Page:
Brewing With Wheat: The 'wit' and 'weizen' of World Wheat Beer Styles (Anglais) Broché – 16 mars 2010
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Rather than being a recipe book of steps to follow, this book fills the role of spending time with both the brewers who make these beers, and an experienced beer writer who can help collate the massive amount of knowledge and opinion out there about how to create them. "Brewing With Wheat" is not only about how to brew a good wheat beer, but also about why the featured brewers think these are best practices.
There is certainly technical information, but without being prescriptive. Stan assumes the readers of this book are already good brewers who can think about what is being made and adapt ideas to their own systems and preferences. And yet, as specific as some information is, it avoids telling you what to do. That will certainly be frustrating for some, but it is exactly how I think about my brewing. I'm looking forward to this book getting as shopworn as "Brew Like a Monk" has become.
Much like his previous book, Brewing with Wheat provides an incredibly well-researched, incredibly comprehensive discussion of brewing wheat beers. He covers all the classic styles in great depth, talking to a range of producers, and even researches details on more rarely brewed, antiquated styles. The information extensive, ranging from ingredients used from producers, to very specific temperature and flavor charts for ALL commercially available wheat yeasts. Some (including myself) may find that his anecdotal discussion style may lead to some long-winded sections that are occasionally tangential. However, it is very readable and the information is top-notch. It gave me many ideas, including insights on how to brew better versions of these beers.
I have tested out several of the techniques listed and consider this to be a valuable addition to my brewing library. I was able to brew better wheat beer almost immediately, and to utilize several techniques to control flavor characteristics (e.g., creating a lower-ester, higher phenol heffeweizen through a combination of mash and fermentation techniques). In particular, I think the table of yeast strains provided at the back of the book (even more comprehensive than Brew Like A Monk) is an incredible resource to any brewer who wishes to brew wheat beers. I also appreciate that Gordon Strong, one of the most noted American beer judges, provides insights what judges look for in these beers, including common off-flavors and mistakes. These not only let people know what to do, but also make it clear what is inappropriate for these beers as well.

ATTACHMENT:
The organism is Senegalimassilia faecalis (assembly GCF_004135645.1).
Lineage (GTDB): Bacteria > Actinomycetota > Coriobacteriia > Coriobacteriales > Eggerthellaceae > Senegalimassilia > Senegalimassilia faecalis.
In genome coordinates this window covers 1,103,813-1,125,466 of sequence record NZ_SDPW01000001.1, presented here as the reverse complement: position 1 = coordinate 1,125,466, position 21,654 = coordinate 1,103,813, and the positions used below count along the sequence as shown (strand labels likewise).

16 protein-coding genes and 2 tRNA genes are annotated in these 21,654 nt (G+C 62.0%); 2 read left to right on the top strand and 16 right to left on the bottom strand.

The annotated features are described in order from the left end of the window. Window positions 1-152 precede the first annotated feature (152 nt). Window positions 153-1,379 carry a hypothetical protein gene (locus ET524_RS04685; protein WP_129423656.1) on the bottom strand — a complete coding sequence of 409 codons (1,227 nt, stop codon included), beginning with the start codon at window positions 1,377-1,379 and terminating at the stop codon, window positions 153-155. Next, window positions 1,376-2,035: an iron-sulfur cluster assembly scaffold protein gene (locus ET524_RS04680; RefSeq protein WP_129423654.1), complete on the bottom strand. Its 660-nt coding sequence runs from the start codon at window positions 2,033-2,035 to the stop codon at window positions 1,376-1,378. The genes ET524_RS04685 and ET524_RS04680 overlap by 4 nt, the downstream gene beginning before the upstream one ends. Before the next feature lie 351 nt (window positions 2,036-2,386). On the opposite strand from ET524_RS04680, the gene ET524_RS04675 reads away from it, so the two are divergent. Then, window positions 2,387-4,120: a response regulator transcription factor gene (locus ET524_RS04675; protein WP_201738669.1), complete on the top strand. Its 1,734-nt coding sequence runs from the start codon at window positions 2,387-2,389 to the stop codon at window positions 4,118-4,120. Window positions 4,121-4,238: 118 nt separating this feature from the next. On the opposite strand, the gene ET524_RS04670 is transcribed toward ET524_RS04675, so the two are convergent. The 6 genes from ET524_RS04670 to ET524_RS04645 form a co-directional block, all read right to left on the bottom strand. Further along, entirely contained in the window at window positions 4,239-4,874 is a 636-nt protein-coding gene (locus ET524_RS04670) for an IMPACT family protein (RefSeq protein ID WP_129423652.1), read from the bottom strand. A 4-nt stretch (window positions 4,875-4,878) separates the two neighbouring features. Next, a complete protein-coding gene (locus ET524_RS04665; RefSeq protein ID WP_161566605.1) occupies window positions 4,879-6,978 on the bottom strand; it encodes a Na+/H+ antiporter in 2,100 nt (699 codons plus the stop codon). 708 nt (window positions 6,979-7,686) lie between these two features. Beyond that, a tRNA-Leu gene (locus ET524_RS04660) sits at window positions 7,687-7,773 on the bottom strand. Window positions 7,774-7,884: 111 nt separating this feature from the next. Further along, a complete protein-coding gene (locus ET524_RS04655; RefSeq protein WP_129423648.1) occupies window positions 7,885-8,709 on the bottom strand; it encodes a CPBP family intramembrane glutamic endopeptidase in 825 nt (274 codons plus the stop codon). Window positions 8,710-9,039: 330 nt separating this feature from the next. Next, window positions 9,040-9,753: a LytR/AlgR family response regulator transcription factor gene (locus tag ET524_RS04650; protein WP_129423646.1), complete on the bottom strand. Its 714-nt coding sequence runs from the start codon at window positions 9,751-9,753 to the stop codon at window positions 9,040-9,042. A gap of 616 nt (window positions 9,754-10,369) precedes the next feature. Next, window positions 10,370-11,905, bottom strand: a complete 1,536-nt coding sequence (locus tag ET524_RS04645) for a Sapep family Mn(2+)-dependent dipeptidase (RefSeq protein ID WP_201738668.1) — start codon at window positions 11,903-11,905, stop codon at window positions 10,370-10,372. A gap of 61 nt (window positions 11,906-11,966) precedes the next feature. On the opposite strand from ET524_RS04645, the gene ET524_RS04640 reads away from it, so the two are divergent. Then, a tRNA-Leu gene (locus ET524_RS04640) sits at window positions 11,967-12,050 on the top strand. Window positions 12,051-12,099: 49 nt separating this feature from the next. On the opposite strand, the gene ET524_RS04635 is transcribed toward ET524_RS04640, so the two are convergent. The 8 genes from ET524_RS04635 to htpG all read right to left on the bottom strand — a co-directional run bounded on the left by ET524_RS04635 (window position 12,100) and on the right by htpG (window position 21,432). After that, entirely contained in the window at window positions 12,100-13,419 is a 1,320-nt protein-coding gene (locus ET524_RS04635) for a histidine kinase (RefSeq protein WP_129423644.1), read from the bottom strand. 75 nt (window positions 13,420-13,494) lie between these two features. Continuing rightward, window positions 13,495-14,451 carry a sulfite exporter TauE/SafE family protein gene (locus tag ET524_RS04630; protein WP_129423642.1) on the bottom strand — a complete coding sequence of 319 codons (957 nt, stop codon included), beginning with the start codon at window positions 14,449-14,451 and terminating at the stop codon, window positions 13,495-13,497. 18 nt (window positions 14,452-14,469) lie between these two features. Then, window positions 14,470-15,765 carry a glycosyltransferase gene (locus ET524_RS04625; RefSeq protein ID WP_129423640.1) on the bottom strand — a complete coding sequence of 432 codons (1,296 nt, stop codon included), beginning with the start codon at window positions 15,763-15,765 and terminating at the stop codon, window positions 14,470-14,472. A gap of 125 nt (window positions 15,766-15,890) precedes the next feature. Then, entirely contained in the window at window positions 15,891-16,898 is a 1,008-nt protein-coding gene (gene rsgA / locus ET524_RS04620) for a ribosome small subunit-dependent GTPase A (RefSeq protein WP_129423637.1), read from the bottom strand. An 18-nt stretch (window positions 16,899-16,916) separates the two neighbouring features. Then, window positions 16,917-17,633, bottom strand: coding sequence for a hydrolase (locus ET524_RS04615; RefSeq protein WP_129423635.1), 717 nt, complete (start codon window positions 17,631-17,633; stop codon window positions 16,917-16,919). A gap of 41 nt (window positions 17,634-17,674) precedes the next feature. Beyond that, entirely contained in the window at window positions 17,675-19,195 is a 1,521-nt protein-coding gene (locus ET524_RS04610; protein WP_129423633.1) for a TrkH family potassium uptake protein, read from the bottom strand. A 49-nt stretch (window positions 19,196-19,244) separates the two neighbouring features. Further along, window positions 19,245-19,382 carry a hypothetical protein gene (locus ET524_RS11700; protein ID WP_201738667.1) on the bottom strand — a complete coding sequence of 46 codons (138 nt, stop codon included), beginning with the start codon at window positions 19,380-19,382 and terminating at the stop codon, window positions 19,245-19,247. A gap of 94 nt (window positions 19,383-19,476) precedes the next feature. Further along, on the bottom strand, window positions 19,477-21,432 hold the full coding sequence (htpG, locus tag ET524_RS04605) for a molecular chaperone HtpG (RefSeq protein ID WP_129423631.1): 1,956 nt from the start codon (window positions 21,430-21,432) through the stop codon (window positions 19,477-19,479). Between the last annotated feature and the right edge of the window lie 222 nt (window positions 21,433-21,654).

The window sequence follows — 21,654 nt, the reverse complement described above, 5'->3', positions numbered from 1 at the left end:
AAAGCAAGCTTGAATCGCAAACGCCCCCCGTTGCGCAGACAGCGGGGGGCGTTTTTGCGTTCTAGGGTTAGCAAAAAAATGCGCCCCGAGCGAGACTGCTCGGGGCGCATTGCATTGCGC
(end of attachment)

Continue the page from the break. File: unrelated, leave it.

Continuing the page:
I want to emphasize, this is not an instruction manual or a basic recipe book. It's a discussion of the ingredients, techniques, and processes used by commercial brewers and several homebrewers. It lets you know what producers do and why, so you can assess that information yourself and determine the best way to use it. While there are a couple recipes, this is not a basic how-to manual. It assumes you are at least familiar with basic brewing processes and science. Beginning brewers should first read books like How to Brew, The Complete Joy of Homebrewing, or similar manuals to understand the techniques described within them. Those looking to simply get good recipes have a number of other options. Those who want to think about making truly great wheat beer should read this book.
Most brewing books approach a topic like a technical discussion, but not so for Brewing with Wheat. It is more like you are having Stan over for a beer at your house and he is telling you all about his travels from the road. This isn't to say though it's a casual text, it's quite detailed on the science and the recipes brewers are using. In his own words from the final chapter "I'm not sure I learned any secrets, but... an awful lot of brewers let me look over their shoulders, explaining exactly what they are doing and why."
The organization starts with the basics of wheat as an ingredient and then dives into chapters on Wits, Hefeweizens, American Wheats, and some historic sections. While it can be enjoyed by any home or commercial brewer read in full the larger value in this book will by in doing research on a future recipe. Much like Designing Great Beers when you want to focus on how to make the most of your Wit you can look at the historic and modern techniques to perfect your own recipe. I enjoy experimental brewing so I look forward to use the book to designing a Gose or Grodziski. This book is a must have for every brewer's library.